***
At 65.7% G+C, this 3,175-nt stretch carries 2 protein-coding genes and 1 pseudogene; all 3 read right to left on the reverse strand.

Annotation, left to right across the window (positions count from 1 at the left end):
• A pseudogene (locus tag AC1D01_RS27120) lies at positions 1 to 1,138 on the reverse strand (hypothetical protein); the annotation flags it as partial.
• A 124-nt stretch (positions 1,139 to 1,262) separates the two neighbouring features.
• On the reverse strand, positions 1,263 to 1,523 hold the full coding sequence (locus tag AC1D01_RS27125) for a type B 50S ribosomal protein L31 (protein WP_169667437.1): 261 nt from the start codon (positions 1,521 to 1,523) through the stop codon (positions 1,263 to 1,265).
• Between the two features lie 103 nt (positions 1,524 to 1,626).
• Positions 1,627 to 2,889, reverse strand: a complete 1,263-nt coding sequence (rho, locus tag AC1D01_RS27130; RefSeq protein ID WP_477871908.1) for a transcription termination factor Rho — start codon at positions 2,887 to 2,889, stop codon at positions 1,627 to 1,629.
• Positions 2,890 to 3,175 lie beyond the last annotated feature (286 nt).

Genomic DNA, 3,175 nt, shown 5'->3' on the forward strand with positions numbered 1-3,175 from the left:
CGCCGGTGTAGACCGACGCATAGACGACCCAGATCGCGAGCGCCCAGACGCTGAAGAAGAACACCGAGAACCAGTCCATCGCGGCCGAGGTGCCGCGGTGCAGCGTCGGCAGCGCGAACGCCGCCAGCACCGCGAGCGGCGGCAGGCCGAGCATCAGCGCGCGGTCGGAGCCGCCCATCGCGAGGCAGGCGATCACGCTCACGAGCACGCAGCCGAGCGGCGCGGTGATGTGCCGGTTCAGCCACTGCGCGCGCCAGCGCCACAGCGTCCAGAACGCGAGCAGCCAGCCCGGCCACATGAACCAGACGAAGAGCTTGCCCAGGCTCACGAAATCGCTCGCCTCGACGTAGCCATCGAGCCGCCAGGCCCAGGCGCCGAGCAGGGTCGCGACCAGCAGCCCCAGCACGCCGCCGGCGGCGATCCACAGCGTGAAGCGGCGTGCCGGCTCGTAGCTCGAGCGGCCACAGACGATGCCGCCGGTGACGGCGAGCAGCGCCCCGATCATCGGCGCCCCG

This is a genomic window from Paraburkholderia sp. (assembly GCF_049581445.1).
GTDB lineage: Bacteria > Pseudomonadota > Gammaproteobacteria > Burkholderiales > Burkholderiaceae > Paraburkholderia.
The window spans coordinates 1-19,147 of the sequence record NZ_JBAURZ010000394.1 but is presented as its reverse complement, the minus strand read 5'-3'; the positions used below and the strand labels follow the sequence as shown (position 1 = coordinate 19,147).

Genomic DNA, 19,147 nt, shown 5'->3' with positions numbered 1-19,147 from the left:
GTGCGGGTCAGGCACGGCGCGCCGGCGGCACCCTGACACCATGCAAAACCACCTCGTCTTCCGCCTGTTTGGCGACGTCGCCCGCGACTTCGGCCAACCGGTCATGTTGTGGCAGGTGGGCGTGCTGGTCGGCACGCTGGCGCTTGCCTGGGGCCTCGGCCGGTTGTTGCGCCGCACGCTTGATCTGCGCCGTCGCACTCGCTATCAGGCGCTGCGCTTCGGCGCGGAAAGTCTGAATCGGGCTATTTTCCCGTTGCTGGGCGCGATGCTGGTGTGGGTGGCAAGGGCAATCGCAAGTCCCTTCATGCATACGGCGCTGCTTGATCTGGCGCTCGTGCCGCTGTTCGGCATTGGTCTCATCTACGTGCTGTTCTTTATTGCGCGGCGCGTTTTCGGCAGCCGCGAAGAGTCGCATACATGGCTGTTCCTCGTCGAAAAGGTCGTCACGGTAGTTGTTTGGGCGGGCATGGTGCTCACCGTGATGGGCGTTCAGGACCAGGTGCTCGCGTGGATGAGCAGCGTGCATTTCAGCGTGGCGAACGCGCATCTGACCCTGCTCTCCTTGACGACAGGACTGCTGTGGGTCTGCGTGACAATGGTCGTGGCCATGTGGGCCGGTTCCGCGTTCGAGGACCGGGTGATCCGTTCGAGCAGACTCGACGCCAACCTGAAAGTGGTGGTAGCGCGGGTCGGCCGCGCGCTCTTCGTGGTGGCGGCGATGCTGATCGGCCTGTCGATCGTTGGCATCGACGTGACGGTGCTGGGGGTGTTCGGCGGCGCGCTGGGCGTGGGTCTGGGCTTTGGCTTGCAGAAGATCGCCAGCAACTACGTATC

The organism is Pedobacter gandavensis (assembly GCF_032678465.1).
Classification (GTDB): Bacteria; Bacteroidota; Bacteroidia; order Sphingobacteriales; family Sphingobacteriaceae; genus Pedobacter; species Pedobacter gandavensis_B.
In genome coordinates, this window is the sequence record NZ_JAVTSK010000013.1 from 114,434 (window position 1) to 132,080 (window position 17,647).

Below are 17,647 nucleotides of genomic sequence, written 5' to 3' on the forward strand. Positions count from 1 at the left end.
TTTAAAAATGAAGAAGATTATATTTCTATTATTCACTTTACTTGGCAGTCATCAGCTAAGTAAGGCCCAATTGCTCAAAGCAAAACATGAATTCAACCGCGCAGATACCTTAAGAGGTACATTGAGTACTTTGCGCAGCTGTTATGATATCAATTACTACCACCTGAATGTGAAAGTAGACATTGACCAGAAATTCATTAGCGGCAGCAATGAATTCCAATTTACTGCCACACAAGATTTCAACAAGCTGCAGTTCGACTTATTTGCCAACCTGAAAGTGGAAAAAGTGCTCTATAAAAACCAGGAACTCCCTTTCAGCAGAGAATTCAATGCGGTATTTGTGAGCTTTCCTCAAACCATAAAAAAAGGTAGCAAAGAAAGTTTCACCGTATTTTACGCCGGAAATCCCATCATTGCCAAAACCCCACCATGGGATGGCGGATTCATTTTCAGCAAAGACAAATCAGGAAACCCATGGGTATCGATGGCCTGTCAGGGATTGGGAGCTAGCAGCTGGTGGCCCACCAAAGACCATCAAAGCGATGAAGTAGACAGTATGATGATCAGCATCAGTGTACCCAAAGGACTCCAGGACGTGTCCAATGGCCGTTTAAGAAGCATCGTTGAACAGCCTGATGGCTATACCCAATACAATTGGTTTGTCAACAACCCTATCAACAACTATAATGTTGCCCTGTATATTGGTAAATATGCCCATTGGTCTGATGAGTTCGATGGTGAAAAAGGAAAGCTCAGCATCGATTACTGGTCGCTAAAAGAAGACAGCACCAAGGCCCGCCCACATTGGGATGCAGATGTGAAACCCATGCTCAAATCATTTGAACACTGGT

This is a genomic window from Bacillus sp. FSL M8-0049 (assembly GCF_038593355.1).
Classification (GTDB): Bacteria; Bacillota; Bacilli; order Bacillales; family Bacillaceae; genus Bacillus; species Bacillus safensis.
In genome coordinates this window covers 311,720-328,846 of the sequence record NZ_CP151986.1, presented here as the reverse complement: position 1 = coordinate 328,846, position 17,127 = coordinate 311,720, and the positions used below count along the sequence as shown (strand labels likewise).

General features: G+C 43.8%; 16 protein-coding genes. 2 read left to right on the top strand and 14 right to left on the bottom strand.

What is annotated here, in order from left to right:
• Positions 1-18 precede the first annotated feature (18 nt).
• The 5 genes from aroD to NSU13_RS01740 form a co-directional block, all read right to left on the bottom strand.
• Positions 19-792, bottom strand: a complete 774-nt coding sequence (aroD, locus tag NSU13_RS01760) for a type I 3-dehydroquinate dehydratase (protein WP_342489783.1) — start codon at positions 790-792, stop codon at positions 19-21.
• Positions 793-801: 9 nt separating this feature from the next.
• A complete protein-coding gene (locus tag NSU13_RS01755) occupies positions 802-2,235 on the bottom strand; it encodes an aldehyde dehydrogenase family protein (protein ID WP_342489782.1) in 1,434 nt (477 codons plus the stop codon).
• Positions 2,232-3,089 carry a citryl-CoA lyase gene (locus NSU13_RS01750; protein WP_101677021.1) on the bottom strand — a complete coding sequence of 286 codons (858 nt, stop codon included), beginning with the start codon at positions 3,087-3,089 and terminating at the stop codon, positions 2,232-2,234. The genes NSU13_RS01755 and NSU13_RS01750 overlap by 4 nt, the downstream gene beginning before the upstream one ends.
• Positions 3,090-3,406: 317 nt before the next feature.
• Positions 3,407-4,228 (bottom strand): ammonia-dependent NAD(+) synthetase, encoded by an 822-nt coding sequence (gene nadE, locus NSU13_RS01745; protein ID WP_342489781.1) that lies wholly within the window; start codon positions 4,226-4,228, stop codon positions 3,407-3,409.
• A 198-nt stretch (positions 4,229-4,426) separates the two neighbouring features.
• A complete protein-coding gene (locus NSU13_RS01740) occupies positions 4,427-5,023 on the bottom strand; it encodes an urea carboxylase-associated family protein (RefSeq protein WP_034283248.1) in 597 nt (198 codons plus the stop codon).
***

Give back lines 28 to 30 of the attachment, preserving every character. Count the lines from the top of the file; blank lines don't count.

• Positions 19-792, bottom strand: a complete 774-nt coding sequence (aroD, locus tag NSU13_RS01760) for a type I 3-dehydroquinate dehydratase (protein WP_342489783.1) — start codon at positions 790-792, stop codon at positions 19-21.
• Positions 793-801: 9 nt separating this feature from the next.
• A complete protein-coding gene (locus tag NSU13_RS01755) occupies positions 802-2,235 on the bottom strand; it encodes an aldehyde dehydrogenase family protein (protein ID WP_342489782.1) in 1,434 nt (477 codons plus the stop codon).